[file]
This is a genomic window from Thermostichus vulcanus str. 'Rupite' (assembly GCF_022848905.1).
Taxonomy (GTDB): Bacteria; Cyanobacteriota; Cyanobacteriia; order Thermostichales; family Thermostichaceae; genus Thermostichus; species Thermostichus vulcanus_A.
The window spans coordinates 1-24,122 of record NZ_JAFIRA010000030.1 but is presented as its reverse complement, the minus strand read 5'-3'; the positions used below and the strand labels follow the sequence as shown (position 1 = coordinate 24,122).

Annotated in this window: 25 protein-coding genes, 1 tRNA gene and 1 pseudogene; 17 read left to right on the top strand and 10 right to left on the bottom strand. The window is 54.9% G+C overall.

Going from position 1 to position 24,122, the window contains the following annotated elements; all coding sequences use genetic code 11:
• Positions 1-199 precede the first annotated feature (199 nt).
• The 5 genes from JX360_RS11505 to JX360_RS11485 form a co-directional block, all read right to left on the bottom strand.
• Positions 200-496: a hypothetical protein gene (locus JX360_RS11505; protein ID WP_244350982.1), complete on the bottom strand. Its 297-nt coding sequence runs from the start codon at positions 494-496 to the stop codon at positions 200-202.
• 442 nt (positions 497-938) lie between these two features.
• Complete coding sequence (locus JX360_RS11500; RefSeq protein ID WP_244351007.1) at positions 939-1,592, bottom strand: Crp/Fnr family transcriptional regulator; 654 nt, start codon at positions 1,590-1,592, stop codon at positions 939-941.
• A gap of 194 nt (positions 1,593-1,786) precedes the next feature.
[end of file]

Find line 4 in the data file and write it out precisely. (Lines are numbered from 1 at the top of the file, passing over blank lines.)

Annotated in this window: 25 protein-coding genes, 1 tRNA gene and 1 pseudogene; 17 read left to right on the top strand and 10 right to left on the bottom strand. The window is 54.9% G+C overall.